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Caesium chloride

Caesium chloride
Other names Cesium chloride
CAS number 7647-17-8
EINECS number 231-600-2
Molecular formula CsCl
Molar mass 168.36 g/mol
Appearance white solid
Density 3.99 g/cm³, solid
Melting point

645 °C

Boiling point

1295 °C

Solubility in water 162 g/100 ml (1 °C)
Crystal structure see text
simple cubic
Related Compounds
Other anions Caesium fluoride
Caesium bromide
Caesium iodide
Other cations Potassium chloride
Rubidium chloride
Except where noted otherwise, data are given for
materials in their standard state
(at 25 °C, 100 kPa)

Infobox disclaimer and references

Caesium chloride is the chemical compound with the formula CsCl. This colorless solid is an important source of caesium ions in a variety of applications. CsCl is also well known as a structural type.

Additional recommended knowledge



Cesium chloride can be prepared by the reaction of caesium hydroxide or caesium carbonate with hydrochloric acid: the resulting salt is purified by recrystallization.

Crystal structure

The caesium chloride structure is composed of interlocking simple cubic lattices of anions and cations. It is the case that in a cubic 1:1 solid where one atom type is much larger than the other that the caesium chloride type lattice is obtained, it can be thought of as a combination of basketballs and golf balls packed in a cubic manner with the golf balls in the gaps between the basketballs. If the two atom types are similar in size (imagine field hockey balls packed with tennis balls) then in the cubic lattice the structure will be like that of sodium chloride.


Caesium chloride is used in the preparation of electrically conducting glasses.[1]

Radioisotopes of caesium chloride are used in nuclear medicine, including treatment of cancer. In the production of radioactive sources it is normal to choose a chemical form of the radioisotope which will not be dispersed with ease in the environment as a result of an accident where the source is smashed open. For instance, radiothermal generators (RTGs) often use strontium titanate because it is insoluble in water. But for teletherapy sources, the radioactive density (Ci in a given volume) needs to be very high. As a result it is not possible with any of the insoluble caesium compounds to create the source. It is normal to use a thimble-shaped can of radioactive caesium chloride to provide the active source in a teletherapy type radiotherapy unit. In Brazil, such a source was stolen by scrap metal workers from a disused radiotherapy clinic, and serious injuries and deaths occurred as a result of external gamma exposure and internal exposure (the source was smashed open, releasing the water soluble caesium chloride). See the Goiânia accident for further details.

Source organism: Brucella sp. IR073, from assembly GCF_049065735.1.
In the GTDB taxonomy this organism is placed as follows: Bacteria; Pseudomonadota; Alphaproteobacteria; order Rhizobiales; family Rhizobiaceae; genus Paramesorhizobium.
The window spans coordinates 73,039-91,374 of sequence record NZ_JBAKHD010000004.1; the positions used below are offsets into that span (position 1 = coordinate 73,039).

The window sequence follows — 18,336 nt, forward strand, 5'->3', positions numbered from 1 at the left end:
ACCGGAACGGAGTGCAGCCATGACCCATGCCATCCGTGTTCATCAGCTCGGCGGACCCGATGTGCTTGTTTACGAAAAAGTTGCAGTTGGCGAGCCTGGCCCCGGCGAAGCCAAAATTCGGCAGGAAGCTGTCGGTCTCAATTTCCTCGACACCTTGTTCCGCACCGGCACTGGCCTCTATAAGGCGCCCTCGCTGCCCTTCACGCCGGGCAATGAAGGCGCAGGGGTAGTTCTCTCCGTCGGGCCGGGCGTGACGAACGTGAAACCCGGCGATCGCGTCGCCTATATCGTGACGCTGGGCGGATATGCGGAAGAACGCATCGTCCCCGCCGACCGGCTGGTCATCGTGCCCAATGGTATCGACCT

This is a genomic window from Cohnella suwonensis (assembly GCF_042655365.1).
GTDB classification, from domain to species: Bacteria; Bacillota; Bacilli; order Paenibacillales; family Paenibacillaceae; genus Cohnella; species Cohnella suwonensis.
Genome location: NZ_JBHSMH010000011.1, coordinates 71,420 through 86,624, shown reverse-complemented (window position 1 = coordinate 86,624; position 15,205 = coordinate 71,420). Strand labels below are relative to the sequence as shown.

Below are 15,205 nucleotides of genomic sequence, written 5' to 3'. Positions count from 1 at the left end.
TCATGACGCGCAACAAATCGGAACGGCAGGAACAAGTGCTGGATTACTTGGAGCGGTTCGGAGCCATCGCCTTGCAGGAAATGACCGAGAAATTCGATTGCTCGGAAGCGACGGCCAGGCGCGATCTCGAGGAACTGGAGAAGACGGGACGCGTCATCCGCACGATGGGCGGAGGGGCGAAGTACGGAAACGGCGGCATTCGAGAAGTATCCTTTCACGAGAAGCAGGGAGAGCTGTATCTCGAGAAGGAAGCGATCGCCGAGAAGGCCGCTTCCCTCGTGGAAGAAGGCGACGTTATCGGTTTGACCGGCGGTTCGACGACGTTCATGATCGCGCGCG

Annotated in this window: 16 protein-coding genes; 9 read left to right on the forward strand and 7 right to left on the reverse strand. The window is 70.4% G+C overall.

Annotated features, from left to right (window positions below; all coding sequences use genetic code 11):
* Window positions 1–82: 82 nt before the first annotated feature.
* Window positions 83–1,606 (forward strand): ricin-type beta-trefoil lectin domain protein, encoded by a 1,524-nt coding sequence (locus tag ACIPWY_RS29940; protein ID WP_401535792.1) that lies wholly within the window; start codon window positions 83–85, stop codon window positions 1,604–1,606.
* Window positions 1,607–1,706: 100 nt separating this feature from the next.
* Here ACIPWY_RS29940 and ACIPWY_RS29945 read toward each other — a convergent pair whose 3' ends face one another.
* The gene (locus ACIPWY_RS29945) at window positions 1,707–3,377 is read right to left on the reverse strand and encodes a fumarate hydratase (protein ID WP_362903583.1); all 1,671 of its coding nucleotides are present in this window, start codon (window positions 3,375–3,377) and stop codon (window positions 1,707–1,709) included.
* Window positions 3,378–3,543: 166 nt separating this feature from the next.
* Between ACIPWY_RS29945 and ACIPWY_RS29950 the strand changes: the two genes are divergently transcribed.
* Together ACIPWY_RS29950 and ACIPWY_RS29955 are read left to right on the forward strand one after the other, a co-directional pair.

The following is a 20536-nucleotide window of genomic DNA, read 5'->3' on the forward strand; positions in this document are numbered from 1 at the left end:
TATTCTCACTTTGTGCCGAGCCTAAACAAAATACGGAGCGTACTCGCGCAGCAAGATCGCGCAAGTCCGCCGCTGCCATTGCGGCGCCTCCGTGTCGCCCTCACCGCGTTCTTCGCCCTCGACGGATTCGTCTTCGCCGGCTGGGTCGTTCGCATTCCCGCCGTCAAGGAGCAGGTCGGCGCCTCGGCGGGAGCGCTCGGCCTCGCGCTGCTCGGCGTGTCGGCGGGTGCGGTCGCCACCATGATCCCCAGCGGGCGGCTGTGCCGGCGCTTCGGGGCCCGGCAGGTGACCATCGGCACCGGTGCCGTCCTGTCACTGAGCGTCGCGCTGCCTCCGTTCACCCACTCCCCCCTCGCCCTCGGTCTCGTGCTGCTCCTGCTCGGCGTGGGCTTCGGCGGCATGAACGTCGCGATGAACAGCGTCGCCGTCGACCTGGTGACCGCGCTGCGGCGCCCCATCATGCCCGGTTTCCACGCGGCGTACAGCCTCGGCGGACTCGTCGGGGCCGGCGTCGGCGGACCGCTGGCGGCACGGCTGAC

Caesium chloride is also widely used in the centrifugation of DNA, in a technique known as isopycnic centrifugation. In this method, a caesium chloride solution is centrifuged, allowing centrifugal and diffusive forces to establish a concentration gradient (and thus a density gradient) within the centrifuge tube. When DNA is centrifuged in this solution, fragments of DNA will migrate down the tube until they reach a zone where the density of the DNA is equal to the density of the solution. At this point, the DNA will stop migrating. This allows separation of DNA of different densities (e.g. DNA fragments with differing A-T or G-C content).

Caesium chloride (non-radioactive) is also promoted as an alternative cancer therapy.[2][3][4][5] These claims are not supported by scientific evidence.


  1. ^ Tver'yanovich, Y. S. et al. (1998). Glass Phys. Chem., 24, 446.
  2. ^ [1]
  3. ^ [2]
  4. ^ [3]
  5. ^ [4]
This article is licensed under the GNU Free Documentation License. It uses material from the Wikipedia article "Caesium_chloride". A list of authors is available in Wikipedia.
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